With the first four uncrewed test starts (see below) being partially successful or unsuccessful, including two under the common open name "Kosmos" as for any Soviet test spacecraft, the mission of 2–7 March 1968 and subsequent ones were the flights of the L1 spacecraft under the open designation "Zond" that were given by Soviets for test missions to far space.
After the successful United States Apollo 8 crewed flight around the Moon, the Soviet crewed Moon-flyby missions lost political motivation. The first crewed flight of the L1/Zond spacecraft with Alexei Leonov and Valery Bykovsky planned for the end of 1970 was cancelled. In addition, the Proton booster was far from being human-rated and its poor launch record made it undesirable for crewed flights.
All L1/Zond spacecraft made only uncrewed flights from 1967 to 1970, from (Zond 4 to Zond 8), and four of these five Zond flights suffered malfunctions. Test flights conducted around the Moon showed problems using their star sensors for navigation. These problems caused ballistic reentry due to failed guidance. One direct descent re-entry was performed on a steep ballistic trajectory with a deceleration of up to 20 Gs and splashed down in the Indian Ocean. Three others performed a maneuver known as "skip reentry" to shed velocity. One of those also performed an unsafe (for humans) descent of up to 20 Gs of deceleration, the other suffered main parachute failure, and only one flight - Zond 7 - would have been safe for cosmonauts.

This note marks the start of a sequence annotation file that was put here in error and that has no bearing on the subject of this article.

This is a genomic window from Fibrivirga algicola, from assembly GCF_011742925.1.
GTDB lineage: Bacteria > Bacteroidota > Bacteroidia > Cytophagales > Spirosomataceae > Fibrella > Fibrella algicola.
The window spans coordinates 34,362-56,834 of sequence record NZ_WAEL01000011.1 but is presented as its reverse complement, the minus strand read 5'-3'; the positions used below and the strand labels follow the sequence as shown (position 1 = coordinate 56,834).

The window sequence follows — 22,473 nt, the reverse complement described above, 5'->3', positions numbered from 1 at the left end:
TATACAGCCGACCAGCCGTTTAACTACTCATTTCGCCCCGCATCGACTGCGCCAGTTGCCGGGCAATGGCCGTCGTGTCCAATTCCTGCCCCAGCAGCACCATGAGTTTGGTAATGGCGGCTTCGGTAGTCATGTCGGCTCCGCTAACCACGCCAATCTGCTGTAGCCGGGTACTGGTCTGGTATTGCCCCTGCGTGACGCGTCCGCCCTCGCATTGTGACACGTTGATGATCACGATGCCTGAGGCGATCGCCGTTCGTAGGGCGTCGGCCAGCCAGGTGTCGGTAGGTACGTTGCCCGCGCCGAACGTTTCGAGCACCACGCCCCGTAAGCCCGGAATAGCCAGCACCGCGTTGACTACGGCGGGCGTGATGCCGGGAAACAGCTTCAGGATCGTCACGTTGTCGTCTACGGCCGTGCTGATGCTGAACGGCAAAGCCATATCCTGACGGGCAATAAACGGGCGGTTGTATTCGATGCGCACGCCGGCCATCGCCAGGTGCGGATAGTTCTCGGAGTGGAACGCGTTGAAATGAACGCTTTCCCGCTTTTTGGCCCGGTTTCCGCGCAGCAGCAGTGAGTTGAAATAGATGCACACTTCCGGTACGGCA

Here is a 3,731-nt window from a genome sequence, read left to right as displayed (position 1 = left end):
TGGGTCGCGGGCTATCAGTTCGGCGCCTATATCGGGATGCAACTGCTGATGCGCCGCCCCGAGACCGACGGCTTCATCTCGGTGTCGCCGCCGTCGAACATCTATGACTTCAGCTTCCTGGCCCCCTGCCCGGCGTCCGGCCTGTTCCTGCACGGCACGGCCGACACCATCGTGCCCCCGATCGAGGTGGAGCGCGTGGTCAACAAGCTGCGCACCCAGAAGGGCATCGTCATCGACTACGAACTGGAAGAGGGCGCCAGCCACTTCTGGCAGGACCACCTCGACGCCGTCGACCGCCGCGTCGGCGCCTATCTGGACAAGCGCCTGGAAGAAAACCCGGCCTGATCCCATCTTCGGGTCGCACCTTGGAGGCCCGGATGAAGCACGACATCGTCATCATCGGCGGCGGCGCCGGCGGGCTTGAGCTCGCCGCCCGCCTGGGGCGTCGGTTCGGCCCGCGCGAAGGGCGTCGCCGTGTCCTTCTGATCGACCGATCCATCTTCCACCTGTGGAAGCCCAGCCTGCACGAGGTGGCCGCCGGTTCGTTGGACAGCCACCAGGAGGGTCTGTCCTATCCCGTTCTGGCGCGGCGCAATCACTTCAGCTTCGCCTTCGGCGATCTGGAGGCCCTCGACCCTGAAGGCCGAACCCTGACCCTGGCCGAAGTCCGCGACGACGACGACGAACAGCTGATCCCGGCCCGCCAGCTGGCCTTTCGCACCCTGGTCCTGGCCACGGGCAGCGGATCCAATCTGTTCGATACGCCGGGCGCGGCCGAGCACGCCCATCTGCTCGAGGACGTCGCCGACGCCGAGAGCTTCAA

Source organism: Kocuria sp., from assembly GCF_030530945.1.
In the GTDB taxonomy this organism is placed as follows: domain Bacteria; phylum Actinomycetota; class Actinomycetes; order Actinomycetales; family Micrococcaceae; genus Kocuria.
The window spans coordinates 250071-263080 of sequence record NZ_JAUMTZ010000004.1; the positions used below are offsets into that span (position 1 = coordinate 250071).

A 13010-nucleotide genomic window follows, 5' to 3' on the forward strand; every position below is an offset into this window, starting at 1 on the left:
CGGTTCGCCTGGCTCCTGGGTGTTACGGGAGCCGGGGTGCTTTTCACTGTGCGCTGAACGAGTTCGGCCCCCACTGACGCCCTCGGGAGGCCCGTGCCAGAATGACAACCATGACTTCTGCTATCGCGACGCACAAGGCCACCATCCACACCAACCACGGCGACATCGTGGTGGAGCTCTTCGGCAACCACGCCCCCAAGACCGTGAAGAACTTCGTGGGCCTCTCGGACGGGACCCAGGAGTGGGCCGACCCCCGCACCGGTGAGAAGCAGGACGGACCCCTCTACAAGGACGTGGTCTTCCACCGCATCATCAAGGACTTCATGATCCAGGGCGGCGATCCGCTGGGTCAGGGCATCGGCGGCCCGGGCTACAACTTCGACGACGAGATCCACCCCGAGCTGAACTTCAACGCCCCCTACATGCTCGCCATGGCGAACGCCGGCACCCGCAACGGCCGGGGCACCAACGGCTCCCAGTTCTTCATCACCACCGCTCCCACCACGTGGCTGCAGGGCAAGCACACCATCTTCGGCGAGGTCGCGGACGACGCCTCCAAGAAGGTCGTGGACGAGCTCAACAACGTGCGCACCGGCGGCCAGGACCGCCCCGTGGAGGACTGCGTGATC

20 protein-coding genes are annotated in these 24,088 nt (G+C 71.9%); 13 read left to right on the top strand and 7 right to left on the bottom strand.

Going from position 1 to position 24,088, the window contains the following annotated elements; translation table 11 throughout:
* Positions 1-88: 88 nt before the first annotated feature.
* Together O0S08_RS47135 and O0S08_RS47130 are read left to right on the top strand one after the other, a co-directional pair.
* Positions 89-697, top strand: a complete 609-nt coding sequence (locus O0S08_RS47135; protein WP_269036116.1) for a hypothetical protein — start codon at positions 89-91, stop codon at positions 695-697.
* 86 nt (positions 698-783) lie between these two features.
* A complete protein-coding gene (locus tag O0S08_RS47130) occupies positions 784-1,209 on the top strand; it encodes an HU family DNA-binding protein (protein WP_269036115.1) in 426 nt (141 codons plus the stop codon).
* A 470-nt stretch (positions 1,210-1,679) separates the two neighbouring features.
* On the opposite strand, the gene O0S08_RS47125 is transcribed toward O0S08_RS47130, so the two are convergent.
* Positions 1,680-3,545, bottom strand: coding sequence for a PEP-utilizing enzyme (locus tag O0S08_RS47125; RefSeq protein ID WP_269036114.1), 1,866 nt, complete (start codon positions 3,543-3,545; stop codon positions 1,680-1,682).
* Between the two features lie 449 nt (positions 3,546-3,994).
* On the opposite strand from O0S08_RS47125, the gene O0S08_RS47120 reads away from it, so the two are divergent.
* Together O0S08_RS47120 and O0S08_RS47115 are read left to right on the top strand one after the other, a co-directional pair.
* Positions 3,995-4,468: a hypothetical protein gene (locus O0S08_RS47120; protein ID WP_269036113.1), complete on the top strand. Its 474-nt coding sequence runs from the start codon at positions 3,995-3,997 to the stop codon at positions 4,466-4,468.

Instrumentation flown on these missions gathered data on micrometeor flux, solar and cosmic rays, magnetic fields, radio emissions, and solar wind. Many photographs were taken and biological payloads were also flown. Zond 5 was the first spacecraft to carry a group of terrestrial creatures (tortoises being the most complex) on a circumlunar flight and return them relatively safely to Earth. Zond 5 splashed down in the Indian Ocean after descending steeply with a 20 G deceleration rate. Although unsafe for humans, these high Gs apparently didn't affect the tortoises' health, and they were reportedly able to breed afterward.